What does exist in great numbers are venues catering to other equestrian visions - those of training, performance, showing, competition, or day-long/weekend trail riding. Googling "equestrian park" "equestrian center" "equestrian community" unearths fabulous locations with too many amenities to list. Some typical ones include:
Stadium jump arena w/competition level footing, full size dressage arena w/competition level footing, adjacent schooling arena area with grass footing and rolltop schooling jumps, 80' x 200' bright mirrored indoor riding arena with sand/rubber flake mix riding surface, 2 official size outdoor dressage arenas with sand/rubber flake mix riding surface, 2 inside heated wash / grooming stalls with sink and central grooming vac, loft level fully furnished private club room with kitchen and arena viewing area, over 6 acre fenced schooling area with natural footing designed to accommodate multiple disciplines, X-Country schooling complex designed by licensed FEI course designer, separately fenced area with improved footing for dressage and flat work training.
While these popular equestrian centers and parks are surely amazing and well-designed (probably most horse people are drooling after reading) they do not align with my idea of what "state of the art" equestrian facilities means to the horse experience I am enjoying now.
There is a need for a community equestrian space, much like a village or community green but on a larger scale and with relevant horse-friendly amenities. The fact that we do not really have village greens (or true villages for that matter) in this country makes discussion of them difficult. England and Europe both boast public bridle paths and foot paths that converge in villages, but does it exist in the United States?
Riding in Central Park circa 1910.
New York's Central Park of today is a mediocre example, although I think it was probably very close to the ideal sometime during the last century. With almost six miles of bridle paths, trees and flowers, bridges and après-riding vendors, Central Park must have been a horse lover’s paradise in the city. Christopher Gray captured the loss felt when the city’s Claremont Riding Academy closed in his New York Times article, “Whinny if You Miss Central Park’s Horses.” Equitrekking’s own Darley Newman had the unique opportunity to ride a Claremont horse to the park before they closed their doors forever in 2007.
Darley Newman rides around and through Central Park when Equitrekking traveled to New York City.
Locally here in Pennsylvania, suburban community and municipal parks are full to the hilt with soccer fields and portable toilets. They are either too large to be quaint or completely devoid of flowering trees and small groves set among rolling hills. Most have cinder trails for runners, walkers and bikers but the trails are without character, subjected to full winds, and without associated après-activities in a lovely setting.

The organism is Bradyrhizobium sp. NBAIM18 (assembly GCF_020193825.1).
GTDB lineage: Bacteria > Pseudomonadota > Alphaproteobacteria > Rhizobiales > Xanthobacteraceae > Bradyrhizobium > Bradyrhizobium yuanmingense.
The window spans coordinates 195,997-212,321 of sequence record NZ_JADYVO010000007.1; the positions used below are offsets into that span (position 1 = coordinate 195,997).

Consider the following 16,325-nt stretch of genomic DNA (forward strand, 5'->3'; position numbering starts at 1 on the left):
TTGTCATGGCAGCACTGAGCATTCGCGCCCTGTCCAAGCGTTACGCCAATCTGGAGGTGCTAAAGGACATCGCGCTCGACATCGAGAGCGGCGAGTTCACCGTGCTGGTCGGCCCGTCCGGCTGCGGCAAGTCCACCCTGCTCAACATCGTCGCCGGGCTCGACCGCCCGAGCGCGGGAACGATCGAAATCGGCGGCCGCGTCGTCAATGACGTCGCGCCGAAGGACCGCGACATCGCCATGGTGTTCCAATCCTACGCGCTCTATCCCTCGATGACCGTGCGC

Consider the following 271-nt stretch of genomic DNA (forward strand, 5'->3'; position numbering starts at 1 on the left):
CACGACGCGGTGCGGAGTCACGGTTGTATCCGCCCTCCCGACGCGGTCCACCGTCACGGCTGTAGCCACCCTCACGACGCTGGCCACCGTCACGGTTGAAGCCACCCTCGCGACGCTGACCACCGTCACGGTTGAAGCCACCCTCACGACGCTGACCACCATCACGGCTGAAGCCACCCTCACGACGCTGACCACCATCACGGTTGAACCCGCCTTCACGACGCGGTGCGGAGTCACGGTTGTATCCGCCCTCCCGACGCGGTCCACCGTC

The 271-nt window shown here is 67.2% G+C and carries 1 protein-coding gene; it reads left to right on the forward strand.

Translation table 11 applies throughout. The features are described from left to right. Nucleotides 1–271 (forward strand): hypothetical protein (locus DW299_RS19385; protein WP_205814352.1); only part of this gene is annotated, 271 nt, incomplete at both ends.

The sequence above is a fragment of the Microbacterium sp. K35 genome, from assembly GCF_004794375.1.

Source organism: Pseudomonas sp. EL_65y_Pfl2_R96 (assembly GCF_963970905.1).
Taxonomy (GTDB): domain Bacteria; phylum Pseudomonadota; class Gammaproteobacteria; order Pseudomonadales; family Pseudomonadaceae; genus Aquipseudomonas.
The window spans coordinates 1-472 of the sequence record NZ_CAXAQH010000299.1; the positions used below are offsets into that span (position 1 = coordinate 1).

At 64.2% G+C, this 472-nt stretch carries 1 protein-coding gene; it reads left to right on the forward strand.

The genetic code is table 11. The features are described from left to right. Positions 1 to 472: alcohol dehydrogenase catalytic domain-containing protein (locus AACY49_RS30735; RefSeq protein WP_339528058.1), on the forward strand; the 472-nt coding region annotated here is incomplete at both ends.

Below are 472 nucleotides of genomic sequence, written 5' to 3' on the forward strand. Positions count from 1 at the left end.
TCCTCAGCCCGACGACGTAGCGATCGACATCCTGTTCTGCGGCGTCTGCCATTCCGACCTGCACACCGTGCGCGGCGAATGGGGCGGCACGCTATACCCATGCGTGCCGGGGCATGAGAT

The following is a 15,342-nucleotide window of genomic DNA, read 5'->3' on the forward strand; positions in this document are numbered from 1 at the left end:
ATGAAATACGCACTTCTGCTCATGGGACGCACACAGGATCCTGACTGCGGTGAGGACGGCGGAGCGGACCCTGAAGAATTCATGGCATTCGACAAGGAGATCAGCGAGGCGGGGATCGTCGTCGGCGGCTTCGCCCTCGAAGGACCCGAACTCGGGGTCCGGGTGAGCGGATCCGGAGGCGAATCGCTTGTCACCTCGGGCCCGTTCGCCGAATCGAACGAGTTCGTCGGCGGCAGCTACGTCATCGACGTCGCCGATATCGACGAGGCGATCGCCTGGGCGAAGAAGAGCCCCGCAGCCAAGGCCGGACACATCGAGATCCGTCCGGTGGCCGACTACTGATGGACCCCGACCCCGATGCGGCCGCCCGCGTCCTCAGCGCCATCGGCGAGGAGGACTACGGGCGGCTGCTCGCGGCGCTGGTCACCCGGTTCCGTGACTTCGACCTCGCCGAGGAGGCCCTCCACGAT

By contrast, golf courses look exactly like a space where strolling should occur. Strolling. This is the thing. Walking, jogging, or running quietly among the trees, not racing. Biking with a basket and flowers, not aerodynamic helmets and sponsored jerseys. Cross-country skiing for fresh air and exercise. And riding a horse around the grounds. Not to a ring, after the show, outside the arena, for twenty miles, or for a cool down, but as the intended destination - the hour-long stroll in a large, lovely, park full of horse friendly amenities. Amenities that are not typical in equestrian circles (yet) but oh, so desirable. More on them in a bit...
Three riders stroll down a picturesque country lane in Scotland that could easily be a bridle path on a repurposed golf course in our country. Photo from www.visitscotland.com.
How Large? Urban golf courses average 110-120 acres and courses at resorts are generally 170-190 acres. Most golfers walk 4-6 miles in an average round of golf. Riding at the walk on a perimeter trail or through winding paths for one to two hours would be optimal to promote healthy (for horse) rides for both the daily rider or for riders who can only get out to the barn on weekends. No more lameness from sporadic overwork - hooray!
Read Part 2- The Theme Park Redesigned to be a Horse Park
About the Author: Juliette Ober retrains off-track-Thoroughbreds (OTTB) to be safe riding horses on her Pennsylvania farm. She rides her three rescued Thoroughbred geldings daily in a bitless bridle and usually bareback. When not at the barn, Juliette enjoys long distance running with husband, Brian, and daughter, Maizie. Her Thoroughbred retraining blog www.honeysucklefaire.com chronicles her bitless adventures. More stories about Juliette's style of riding can be read at www.foundinthefog.com.